I found myself carting around that massive tome and getting to know these people better. From this stemmed my fascination with Henry VIII, whose head many historical fiction writers avoid, preferring to focus on those around him. But in non-fiction like Weir’s Henry VIII: The King and His Court, I got to delve into this long-dead person who seemed very real. When all the facts of his life were laid out before me, I could almost understand the choices he made. This is a man who divorced his first wife because she gave him no sons, executed his second wife on rumors of adultery, eleven days later married a third wife who died in childbirth, divorced his fourth wife because she was too ugly, executed his teenaged fifth wife because she had an affair, and died before his final sixth wife. That being said, this was also a man who had never been raised or trained to be king and only became the heir as a preteen when his older brother died, so was unfit to be kind in terms of petty and cruel behavior, but was also loved by his people. This was a person driven by a desire to be respected and admired, and had convinced himself that God had chosen him to be special. The complexities of the “character”were so hard for writers to capture because he was real, and the facts don’t line up quite the way they would if someone had made him up for a novel.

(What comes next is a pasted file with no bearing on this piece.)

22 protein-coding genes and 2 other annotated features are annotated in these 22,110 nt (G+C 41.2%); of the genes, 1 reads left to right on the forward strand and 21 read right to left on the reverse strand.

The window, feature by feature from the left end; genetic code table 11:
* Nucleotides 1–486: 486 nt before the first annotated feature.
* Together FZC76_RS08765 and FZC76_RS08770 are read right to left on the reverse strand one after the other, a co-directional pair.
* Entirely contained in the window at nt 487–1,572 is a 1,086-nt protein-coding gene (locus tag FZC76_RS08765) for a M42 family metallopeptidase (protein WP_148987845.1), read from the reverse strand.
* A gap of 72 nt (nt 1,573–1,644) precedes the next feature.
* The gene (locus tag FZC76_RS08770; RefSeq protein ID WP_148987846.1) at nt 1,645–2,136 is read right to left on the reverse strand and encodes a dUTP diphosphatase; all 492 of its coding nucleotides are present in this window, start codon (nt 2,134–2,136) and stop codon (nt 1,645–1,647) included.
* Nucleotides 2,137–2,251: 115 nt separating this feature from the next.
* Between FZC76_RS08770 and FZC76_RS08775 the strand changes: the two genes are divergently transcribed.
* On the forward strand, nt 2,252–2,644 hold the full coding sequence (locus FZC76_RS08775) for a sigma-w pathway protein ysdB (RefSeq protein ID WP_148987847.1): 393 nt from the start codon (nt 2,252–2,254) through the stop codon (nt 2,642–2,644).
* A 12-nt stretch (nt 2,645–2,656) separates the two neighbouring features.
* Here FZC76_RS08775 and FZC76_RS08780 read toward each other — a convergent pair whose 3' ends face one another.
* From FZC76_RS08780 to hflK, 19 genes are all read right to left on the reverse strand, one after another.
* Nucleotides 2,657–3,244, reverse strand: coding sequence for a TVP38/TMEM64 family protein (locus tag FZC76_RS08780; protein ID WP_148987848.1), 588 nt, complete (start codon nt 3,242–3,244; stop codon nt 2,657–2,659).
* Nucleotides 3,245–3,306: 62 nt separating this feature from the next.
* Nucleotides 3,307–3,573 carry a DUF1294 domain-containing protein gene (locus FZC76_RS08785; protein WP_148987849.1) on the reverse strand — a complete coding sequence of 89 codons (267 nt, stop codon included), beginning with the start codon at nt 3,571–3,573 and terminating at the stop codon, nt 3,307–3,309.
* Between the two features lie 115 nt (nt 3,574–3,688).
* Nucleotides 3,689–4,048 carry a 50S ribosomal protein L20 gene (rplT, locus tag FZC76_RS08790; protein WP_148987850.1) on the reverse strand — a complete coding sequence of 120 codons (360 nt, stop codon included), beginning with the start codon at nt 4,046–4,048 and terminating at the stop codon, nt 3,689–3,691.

In late high school, as I embarked on additional independent research projects into the lives of William Shakespeare (2) and Leo Tolstoy, I realized that it was history that was absorbing me so much. I began to slow down and really read and think about my assigned history textbook. The stories were in there too, albeit summarized and abridged. I remember the awe I first felt for Washington and Hamilton, when I started thinking about the choices these men made, and the impact that had on the future.(3) I had always loved people, and once I saw these real nearly tangible people in history, I knew I couldn’t study English. That all seemed so contained and tame. History is a wild subject that is not only always growing, but is changing continuously. How we view the past shifts, and new angles come out more prominently. We forget certain details and others become more important.